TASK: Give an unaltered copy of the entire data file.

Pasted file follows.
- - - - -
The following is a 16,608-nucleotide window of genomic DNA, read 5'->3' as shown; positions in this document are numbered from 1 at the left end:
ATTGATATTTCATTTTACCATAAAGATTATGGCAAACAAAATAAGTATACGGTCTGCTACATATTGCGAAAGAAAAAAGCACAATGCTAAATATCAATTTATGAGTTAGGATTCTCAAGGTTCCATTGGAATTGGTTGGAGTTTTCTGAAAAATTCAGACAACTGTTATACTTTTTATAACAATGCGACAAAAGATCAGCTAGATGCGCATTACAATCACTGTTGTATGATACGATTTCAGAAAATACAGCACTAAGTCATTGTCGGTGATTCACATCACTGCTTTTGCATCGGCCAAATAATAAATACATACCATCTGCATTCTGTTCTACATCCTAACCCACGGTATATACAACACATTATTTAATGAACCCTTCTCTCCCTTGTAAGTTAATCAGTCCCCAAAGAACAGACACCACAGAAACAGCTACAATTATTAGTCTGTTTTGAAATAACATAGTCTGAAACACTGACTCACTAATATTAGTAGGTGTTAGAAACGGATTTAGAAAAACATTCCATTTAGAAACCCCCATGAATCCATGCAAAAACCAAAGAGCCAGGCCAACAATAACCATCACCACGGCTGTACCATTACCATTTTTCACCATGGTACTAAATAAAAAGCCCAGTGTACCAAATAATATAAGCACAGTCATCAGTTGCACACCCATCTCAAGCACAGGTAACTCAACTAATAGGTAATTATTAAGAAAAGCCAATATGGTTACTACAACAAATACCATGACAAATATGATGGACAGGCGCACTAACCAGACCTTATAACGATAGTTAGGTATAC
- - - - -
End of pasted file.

The following is a 16,608-nucleotide window of genomic DNA, read 5'->3' as shown; positions in this document are numbered from 1 at the left end:
ATTGATATTTCATTTTACCATAAAGATTATGGCAAACAAAATAAGTATACGGTCTGCTACATATTGCGAAAGAAAAAAGCACAATGCTAAATATCAATTTATGAGTTAGGATTCTCAAGGTTCCATTGGAATTGGTTGGAGTTTTCTGAAAAATTCAGACAACTGTTATACTTTTTATAACAATGCGACAAAAGATCAGCTAGATGCGCATTACAATCACTGTTGTATGATACGATTTCAGAAAATACAGCACTAAGTCATTGTCGGTGATTCACATCACTGCTTTTGCATCGGCCAAATAATAAATACATACCATCTGCATTCTGTTCTACATCCTAACCCACGGTATATACAACACATTATTTAATGAACCCTTCTCTCCCTTGTAAGTTAATCAGTCCCCAAAGAACAGACACCACAGAAACAGCTACAATTATTAGTCTGTTTTGAAATAACATAGTCTGAAACACTGACTCACTAATATTAGTAGGTGTTAGAAACGGATTTAGAAAAACATTCCATTTAGAAACCCCCATGAATCCATGCAAAAACCAAAGAGCCAGGCCAACAATAACCATCACCACGGCTGTACCATTACCATTTTTCACCATGGTACTAAATAAAAAGCCCAGTGTACCAAATAATATAAGCACAGTCATCAGTTGCACACCCATCTCAAGCACAGGTAACTCAACTAATAGGTAATTATTAAGAAAAGCCAATATGGTTACTACAACAAATACCATGACAAATATGATGGACAGGCGCACTAACCAGACCTTATAACGATAGTTAGGTATAC